First Cadillac Ads From BBH Make Their Debut

Trio of TV Spots Carry New Line: 'Mark of Leadership'

By Published on . 18

NEW YORK (AdAge.com) -- The first TV ads for General Motors' Cadillac brand since the car maker switched creative agencies to Publicis-backed Bartle Bogle Hegarty, New York, from Boston-based indie Modernista began airing today. The trio of 30-second spots carry a new line: "Mark of Leadership."

Cadillac
See the new spots on Cadillac's YouTube channel.

Representatives for Cadillac and Bartle Bogle Hegarty didn't return calls for comment about the strategy behind the work, which broke today on TV. Cadillac also began running sponsored links on Google driving consumers to the ads on its YouTube brand channel, and also posted them to its Facebook page for its nearly 150,000 fans.

The commercials push Cadillac's 2010 CTS-V, CTS Sport Sedan and SRX Crossover models. Each begins with a frontal shot of the car's grill, then promotes features such as "0-60 in 3.9 seconds" for the 2010 Cadillac CTS-V and featuring "glide-up touch-screen navigation," and "ultraview sunroof for the SRX Crossover." There are no voice-overs talking about the vehicles or celebrities, just music by the bands Lindstrom & Christabelle, Yacht and Say Hi.

But aside from the slogan that closes the ads -- which replaces the "Life, Liberty and the Pursuit" that Modernista introduced in 2006 -- there aren't yet signs of what former marketing chief Susan Docherty had indicated was a plan to return to Cadillac's "art and science" brand positioning and "highlight what we talked about over a decade ago with the Cadillac renaissance and really push the envelope of art and science."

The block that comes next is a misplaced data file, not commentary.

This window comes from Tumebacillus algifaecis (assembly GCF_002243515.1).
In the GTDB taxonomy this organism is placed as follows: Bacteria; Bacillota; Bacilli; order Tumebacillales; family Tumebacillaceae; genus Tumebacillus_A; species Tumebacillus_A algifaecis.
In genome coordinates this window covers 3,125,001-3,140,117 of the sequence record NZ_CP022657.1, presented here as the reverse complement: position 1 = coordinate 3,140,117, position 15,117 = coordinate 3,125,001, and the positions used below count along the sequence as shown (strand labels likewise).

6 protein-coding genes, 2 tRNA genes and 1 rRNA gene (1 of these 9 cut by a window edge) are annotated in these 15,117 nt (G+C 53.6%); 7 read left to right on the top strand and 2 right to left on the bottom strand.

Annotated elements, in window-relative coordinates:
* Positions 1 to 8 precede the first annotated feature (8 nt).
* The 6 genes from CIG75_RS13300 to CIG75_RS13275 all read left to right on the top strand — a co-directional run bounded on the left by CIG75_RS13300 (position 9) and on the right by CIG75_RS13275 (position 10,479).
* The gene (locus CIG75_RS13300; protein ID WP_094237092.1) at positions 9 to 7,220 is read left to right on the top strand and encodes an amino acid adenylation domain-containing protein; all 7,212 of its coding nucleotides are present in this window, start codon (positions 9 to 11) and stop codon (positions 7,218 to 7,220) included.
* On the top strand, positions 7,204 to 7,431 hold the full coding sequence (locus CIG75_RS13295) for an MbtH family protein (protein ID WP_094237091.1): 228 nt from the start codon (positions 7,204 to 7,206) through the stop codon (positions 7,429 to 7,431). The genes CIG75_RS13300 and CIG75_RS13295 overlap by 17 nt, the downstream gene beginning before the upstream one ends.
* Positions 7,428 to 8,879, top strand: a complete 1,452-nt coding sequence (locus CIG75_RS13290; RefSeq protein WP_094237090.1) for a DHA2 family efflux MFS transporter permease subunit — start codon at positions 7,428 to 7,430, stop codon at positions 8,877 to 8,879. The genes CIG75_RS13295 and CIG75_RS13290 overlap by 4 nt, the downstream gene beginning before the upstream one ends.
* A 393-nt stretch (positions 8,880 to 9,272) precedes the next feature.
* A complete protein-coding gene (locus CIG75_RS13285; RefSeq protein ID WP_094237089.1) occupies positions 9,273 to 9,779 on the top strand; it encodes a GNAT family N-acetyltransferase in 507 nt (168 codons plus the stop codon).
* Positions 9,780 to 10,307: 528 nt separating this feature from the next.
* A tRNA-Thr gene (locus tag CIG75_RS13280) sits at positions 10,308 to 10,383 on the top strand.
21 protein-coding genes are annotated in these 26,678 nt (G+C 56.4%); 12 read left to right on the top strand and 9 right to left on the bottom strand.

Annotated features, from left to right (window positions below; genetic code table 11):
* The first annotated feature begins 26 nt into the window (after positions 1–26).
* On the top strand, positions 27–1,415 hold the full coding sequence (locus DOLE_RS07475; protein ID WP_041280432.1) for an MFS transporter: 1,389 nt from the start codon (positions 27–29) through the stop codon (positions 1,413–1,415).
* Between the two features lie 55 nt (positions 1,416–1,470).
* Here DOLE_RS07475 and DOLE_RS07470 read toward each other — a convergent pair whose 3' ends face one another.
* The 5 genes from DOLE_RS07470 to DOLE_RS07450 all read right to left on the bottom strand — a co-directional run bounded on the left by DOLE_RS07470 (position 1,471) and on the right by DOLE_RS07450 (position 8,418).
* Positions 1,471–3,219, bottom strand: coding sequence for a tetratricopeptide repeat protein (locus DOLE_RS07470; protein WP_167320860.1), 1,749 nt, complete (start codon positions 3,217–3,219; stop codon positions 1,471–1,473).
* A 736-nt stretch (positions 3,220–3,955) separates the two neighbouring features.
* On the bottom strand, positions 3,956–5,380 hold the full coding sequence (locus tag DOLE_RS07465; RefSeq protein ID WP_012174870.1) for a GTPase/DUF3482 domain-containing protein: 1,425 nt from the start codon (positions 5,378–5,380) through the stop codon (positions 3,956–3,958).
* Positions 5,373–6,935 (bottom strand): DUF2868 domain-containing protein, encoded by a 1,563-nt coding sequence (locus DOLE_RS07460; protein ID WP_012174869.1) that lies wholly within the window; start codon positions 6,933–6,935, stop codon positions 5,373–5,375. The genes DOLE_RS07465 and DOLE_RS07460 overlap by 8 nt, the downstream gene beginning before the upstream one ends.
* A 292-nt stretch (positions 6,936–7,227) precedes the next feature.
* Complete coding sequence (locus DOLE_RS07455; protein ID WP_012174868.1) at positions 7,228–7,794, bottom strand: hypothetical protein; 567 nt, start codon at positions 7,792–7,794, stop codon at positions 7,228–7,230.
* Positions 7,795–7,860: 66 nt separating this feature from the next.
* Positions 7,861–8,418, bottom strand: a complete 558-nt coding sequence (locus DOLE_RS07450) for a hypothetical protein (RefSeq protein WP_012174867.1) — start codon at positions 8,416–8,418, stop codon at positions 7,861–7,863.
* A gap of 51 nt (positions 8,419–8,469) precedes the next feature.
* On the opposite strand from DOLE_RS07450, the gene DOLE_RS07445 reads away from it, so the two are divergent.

Ms. Docherty was replaced last week as marketing head for GM by Joel Ewanick, who spent just weeks as Nissan's top U.S. marketer before heading to Detroit. He will report solely to North American President Mark Reuss.

His installation represents one of a number of changes in the marketing suite in recent months. Three executives who were part of the team that picked Bartle Bogle in January as its new ad agency also departed.

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